Sometimes when your employees get to the end of their probation period you may feel that whilst you cannot pass them yet, you would like to give them a chance to improve their performance. In such cases, you could consider extending their probation period. You should inform your employee of your decision in their final scheduled probation review meeting and follow-up in writing to confirm the arrangements for the extension. Use this template letter extending a probation period to provide your confirmation in writing.
We’ve set out a refresher below on what probation periods are, how they should be managed and how to extend them if necessary.
- Probation period
- Probation period review
- What happens at the end of the probation period?
- Extending a probation period
What is a probation period?
A probation period is essentially a trial period for new hires. It’s a period of time at the beginning of an employment relationship where new employees are assessed for their suitability to the role. This will typically be done through a series of performance reviews, which will ultimately result in the employee either successfully passing their probation, failing their probation and being dismissed, or the employer extending their probation for a further period. It might also be called a probationary period.
Employees can usually be dismissed with less notice during their probation, and given that there are far fewer reasons that an employee with less than two years’ service can make an unfair dismissal claim, it can be an appropriate time to dismiss an employee who is not meeting your expectations. Employees can also usually give less notice if they want to quit while they’re on probation.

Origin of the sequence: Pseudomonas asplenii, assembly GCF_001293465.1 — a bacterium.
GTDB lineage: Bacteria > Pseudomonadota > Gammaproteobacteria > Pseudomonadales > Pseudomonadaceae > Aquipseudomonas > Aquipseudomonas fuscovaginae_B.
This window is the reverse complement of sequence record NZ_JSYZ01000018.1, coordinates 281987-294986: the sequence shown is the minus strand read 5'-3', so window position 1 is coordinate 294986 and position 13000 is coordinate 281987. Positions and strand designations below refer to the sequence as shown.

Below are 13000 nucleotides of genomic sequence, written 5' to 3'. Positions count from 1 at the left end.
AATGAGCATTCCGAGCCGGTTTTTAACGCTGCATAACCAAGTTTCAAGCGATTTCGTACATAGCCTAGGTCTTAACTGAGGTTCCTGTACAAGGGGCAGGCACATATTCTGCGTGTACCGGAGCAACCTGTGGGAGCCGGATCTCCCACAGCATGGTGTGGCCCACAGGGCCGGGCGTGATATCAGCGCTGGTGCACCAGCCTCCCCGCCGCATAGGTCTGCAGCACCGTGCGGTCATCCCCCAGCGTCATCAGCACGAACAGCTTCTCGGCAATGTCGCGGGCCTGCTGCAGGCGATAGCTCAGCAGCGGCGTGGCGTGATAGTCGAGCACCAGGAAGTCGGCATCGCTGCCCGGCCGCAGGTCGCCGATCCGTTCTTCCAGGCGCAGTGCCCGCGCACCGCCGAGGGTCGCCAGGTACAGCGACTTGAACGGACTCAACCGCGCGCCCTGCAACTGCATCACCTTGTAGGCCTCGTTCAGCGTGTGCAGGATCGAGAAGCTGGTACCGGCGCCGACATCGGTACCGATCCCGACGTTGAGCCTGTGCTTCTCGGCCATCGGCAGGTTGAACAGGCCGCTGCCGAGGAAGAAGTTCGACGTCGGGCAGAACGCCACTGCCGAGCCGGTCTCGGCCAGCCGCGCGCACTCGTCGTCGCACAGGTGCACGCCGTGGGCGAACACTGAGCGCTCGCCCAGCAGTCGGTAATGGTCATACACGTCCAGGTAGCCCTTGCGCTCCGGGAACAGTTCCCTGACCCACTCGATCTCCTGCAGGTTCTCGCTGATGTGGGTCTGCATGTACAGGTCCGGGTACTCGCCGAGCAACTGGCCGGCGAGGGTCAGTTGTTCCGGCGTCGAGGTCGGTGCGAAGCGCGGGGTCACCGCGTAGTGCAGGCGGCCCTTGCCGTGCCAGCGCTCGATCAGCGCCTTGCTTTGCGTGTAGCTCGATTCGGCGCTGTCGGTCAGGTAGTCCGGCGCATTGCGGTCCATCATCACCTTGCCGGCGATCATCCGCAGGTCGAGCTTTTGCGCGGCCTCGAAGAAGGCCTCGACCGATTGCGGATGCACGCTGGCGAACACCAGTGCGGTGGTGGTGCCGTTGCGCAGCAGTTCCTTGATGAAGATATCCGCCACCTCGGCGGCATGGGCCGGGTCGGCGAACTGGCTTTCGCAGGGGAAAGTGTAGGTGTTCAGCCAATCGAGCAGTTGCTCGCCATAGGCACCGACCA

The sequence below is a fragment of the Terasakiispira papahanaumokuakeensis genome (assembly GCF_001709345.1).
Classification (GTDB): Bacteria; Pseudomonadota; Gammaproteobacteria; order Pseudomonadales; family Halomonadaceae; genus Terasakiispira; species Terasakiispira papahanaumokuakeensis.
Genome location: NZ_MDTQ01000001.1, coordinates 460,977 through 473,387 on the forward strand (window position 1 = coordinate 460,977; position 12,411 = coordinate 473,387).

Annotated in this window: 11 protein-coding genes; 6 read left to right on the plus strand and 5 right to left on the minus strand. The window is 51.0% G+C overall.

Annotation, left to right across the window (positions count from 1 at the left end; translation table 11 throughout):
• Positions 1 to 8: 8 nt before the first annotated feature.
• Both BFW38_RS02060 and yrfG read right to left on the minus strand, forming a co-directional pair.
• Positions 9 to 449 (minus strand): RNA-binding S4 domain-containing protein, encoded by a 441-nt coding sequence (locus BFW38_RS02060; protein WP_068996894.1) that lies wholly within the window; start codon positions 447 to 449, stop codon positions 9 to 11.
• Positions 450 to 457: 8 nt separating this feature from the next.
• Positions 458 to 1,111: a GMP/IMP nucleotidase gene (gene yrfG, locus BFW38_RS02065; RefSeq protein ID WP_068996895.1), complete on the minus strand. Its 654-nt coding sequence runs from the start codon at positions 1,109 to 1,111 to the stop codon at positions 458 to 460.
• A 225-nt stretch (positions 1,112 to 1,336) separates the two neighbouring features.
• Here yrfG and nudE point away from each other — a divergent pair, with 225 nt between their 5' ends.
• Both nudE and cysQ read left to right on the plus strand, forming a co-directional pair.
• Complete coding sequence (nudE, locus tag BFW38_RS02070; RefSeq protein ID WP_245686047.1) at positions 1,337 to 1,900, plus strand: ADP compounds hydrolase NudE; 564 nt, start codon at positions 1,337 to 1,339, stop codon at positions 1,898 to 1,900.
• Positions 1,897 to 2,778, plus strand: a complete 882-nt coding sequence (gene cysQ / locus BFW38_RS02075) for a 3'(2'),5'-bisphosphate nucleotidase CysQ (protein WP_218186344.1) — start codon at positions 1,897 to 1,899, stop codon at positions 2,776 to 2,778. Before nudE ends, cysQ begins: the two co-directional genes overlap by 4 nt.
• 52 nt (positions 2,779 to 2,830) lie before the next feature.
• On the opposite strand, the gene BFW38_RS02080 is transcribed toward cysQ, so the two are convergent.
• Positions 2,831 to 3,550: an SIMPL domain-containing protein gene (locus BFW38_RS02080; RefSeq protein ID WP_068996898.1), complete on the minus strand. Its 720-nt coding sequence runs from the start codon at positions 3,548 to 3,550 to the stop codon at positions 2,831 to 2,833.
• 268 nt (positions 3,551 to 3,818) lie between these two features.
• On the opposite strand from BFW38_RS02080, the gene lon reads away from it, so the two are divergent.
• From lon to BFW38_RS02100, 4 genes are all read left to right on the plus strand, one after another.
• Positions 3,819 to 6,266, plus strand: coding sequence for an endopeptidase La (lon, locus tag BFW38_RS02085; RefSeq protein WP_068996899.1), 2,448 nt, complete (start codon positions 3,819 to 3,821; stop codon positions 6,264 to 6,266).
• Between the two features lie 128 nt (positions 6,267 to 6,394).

Should I include probation periods in my employment contracts?
It’s typical to include a probation period in your employment contracts, especially for junior members of staff. The probationary period is the ideal time to manage the performance of a new hire by setting the standards that you expect from your staff and disciplining them for any failures to meet those standards.
What should my employment contracts say about probationary periods?
Your contracts should set out the length of any probationary period and, in some cases, you may wish to attach conditions to your employee’s probationary period (eg requiring them to successfully complete a particular training course). It’s also a good idea to draft your contracts to ensure that employees remain in their probationary period until you confirm in writing that they have successfully completed it. This will help to prevent employees from inadvertently passing. Finally, you should consider including a discretionary option for you to extend the probation period if necessary.
Importantly, if you will be setting probationary periods for your employees (or casual workers), you must give them written confirmation of this on or before their first day of work for you (eg in a written contract). The information you give them must include any conditions that are attached to the probationary period and how long it will last for.